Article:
A study on the effect of food containing pine bark extract on vascular endothelial function
―A randomized, double-blind, placebo-controlled, parallel-group study―
Kohei Fujiki1), Akira Takano1), Hiroshi Tomozawa1), Tomoyasu Kamiya1), Kinya Takagaki1), Masahiko Tokushima2)
１）Toyo Shinyaku Co., Ltd. ２）Maebashi North Hospital
薬理と治療 vol.48 No.5, 853-858, 2020
A randomized, double-blind, placebo-controlled, parallel-group study was conducted to evaluate the effect of food containing pine bark extract (PBE) on vascular endothelial function in healthy subjects.
Forty healthy subjects with a body mass index (BMI) < 30 were enrolled in the present study. The subjects were randomly divided into two groups and ingested either a food containing pine bark extract or a food without pine bark extract (placebo) for 8 weeks. Vascular endothelial function was evaluated by flow-mediated dilation (FMD) measured before, and at 4 and 8 weeks following ingestion.
After 8 weeks, FMD improved significantly in the PBE group compared with the placebo group (p < 0.05).
These results indicate that the food containing pine bark extract improves the vascular endothelial function in healthy subjects. (UMIN-CTR ID: UMIN000036602)
pine bark extract, vascular endothelial function, procyanidin B1, procyanidin B3, oligomeric proanthocyanidins
The vascular endothelium is the innermost cell layer of the blood vessel and functions to maintain efficient blood transport to peripheral organs by controlling contraction and expansion of blood vessels, blood coagulation, inflammation, oxidation, etc. 1). The functional degradation of vascular endothelium (endothelial dysfunction) is linked to cardiovascular events and is considered to be present at the preclinical stage of arteriosclerosis 2). A community-based cohort study revealed that increasing age, BMI, smoking, and blood pressure were especially associated with endothelial dysfunction 3). On the other hand, it has been reported that consumption of antioxidants such as polyphenol 4) or vitamin E 5) improves vascular endothelial function. Therefore, improving vascular endothelial function by reconsidering lifestyle and using functional food materials is thought to be important for maintaining healthy blood vessels.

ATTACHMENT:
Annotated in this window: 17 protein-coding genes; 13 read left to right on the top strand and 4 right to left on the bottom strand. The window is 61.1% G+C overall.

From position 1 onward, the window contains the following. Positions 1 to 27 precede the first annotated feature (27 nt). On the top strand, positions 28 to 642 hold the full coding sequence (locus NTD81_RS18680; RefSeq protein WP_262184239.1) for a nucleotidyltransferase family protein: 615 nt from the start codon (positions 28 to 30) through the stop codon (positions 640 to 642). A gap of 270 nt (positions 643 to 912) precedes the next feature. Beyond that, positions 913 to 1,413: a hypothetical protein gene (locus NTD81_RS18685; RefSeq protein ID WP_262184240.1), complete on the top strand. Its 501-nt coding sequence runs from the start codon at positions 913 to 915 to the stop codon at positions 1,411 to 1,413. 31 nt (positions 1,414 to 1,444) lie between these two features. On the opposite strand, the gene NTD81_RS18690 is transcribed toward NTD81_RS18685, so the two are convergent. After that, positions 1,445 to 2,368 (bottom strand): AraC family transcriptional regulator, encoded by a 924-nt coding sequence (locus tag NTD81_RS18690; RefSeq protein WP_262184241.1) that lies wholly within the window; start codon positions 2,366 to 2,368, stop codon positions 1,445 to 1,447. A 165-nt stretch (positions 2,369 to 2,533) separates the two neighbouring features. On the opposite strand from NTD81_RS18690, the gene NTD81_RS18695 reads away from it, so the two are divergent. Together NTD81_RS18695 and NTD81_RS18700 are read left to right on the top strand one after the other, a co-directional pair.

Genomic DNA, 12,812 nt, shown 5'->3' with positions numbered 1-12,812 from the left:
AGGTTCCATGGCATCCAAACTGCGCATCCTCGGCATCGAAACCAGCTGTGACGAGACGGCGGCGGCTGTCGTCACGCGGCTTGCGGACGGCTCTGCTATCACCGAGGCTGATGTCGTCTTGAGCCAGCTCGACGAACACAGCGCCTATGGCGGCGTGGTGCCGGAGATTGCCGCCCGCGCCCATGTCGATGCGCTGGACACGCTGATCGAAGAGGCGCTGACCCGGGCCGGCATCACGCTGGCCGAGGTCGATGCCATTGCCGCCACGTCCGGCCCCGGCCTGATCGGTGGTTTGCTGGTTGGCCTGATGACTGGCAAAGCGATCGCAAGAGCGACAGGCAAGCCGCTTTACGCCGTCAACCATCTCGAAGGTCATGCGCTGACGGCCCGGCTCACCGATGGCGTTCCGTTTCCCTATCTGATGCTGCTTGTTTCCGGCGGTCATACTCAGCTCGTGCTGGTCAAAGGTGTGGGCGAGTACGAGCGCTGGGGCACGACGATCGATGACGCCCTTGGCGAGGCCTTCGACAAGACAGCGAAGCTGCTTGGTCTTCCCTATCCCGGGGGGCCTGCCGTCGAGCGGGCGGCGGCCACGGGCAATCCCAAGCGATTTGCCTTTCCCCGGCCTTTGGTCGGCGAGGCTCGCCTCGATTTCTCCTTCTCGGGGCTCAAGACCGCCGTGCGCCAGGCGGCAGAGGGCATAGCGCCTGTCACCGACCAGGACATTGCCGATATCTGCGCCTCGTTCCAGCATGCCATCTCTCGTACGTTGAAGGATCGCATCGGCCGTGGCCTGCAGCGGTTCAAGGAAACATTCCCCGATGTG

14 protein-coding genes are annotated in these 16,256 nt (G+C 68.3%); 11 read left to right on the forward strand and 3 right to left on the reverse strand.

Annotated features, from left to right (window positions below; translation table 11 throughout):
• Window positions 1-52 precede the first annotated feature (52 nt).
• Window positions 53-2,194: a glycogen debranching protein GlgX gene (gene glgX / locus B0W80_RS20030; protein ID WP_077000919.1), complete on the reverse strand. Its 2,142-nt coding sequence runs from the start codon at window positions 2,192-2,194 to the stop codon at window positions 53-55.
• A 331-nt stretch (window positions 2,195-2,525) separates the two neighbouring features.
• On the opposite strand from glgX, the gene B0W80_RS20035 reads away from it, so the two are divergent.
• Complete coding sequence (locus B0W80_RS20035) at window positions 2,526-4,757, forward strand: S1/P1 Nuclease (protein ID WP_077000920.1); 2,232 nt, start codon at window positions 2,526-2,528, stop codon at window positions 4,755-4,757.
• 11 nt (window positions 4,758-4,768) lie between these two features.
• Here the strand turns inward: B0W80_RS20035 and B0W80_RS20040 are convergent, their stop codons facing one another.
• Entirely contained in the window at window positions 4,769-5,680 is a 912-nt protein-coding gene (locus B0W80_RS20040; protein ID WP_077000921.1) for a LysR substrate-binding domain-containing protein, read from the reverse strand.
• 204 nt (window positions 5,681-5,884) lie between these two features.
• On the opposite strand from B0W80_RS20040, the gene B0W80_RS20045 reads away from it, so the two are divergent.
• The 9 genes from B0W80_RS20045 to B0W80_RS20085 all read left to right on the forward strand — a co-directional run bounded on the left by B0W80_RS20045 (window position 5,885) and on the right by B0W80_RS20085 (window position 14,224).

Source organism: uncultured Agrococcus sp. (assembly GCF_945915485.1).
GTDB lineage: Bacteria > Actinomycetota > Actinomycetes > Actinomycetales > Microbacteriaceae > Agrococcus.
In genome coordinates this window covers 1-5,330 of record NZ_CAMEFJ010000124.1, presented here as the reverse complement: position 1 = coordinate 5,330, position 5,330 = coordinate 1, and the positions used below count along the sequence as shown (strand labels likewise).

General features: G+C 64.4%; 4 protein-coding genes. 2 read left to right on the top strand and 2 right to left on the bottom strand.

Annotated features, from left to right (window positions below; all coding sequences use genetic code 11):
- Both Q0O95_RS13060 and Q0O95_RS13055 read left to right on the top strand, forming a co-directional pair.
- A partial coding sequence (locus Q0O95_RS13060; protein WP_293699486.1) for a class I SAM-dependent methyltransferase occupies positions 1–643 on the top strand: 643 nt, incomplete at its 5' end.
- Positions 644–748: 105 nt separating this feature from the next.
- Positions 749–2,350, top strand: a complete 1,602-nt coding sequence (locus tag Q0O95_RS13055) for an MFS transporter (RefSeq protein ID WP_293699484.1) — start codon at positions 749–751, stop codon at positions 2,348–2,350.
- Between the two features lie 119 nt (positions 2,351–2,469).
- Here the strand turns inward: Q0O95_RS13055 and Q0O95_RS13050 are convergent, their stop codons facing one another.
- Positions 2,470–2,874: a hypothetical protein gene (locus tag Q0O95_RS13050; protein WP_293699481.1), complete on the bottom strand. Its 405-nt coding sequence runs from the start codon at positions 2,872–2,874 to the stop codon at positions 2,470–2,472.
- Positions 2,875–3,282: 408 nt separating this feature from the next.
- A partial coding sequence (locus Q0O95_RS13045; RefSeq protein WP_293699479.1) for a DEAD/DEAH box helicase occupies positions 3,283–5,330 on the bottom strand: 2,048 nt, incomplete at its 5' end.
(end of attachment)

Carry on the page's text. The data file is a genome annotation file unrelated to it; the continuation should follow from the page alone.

Pine bark extract (PBE) is an extract from the bark of the pine tree that is rich in polyphenols, represented by oligomeric proanthocyanidins 6). It is known that the major components of the procyanidin dimer contained in pine bark are procyanidin B1 and procyanidin B3 7). PBE has been reported to have various effects such as antioxidant 8) and antihypertensive effects 9), blood flow improvement 10), and vascular enhancement 11). Concerning the effect on vascular endothelial function in subjects with risk factors of endothelial dysfunction (high fasting blood glucose, high blood pressure, or climacteric symptoms), it has been reported that consumption of tea beverages containing PBE significantly improves vascular endothelium function 12).
In the present study, to investigate the effect of food containing PBE in healthy subjects on vascular endothelial function, we conducted a randomized, double-blind, placebo-controlled, parallel-group study using tablet-form food containing PBE.
Materials and methods
A tablet-form food containing PBE (TOYO SHINYAKU Co., Ltd.), maltitol, microcrystalline cellulose, sucrose esters of fatty acids, and silicon dioxide was used as the active food (PBE). As the control food, in order to make it indistinguishable from PBE, a food containing an equivalent amount of caramel pigment instead of pine bark extract in PBE was used (placebo). To maintain blinding of the subjects and the care providers, PBE and the placebo were distributed with plain aluminum packets sealed individually containing daily intake: two tablets (0.25 g per tablet) per packet.
Table 1 shows the analysis values of nutrient composition. The amount of PBE-derived procyanidin, which is the sum of procyanidin B1 and procyanidin B3 contained in PBE, was calculated to be 2.4 mg per daily intake.
The target sample size in the test was set to 40 subjects (20 subjects per group) based on the sample size (significance level 0.05, power 0.80) calculated from a previous report 12). Subjects recruited were paid volunteers, and the investigator enrolled 40 subjects (16 men and 24 women) who met the inclusion criteria and did not violate the exclusion criteria.
Inclusion: (1) Healthy men and women aged 40 to 64 years old. (2) Subjects with a BMI < 30. (3) Subjects who can make self-judgment and voluntarily give written informed consent.
Exclusion: (1) Subjects who contract chronic disease and are under treatment.(2) Subjects who cannot stop using medicines, quasi-drugs, supplements, and/or functional foods (including Food for Specified Health Uses or Foods with Function Claims) affecting blood pressure, lipid metabolism, blood sugar level, body fat, and so on during the test periods.(3) Subjects with a history and/or presence of serious diseases (e. g., liver disease,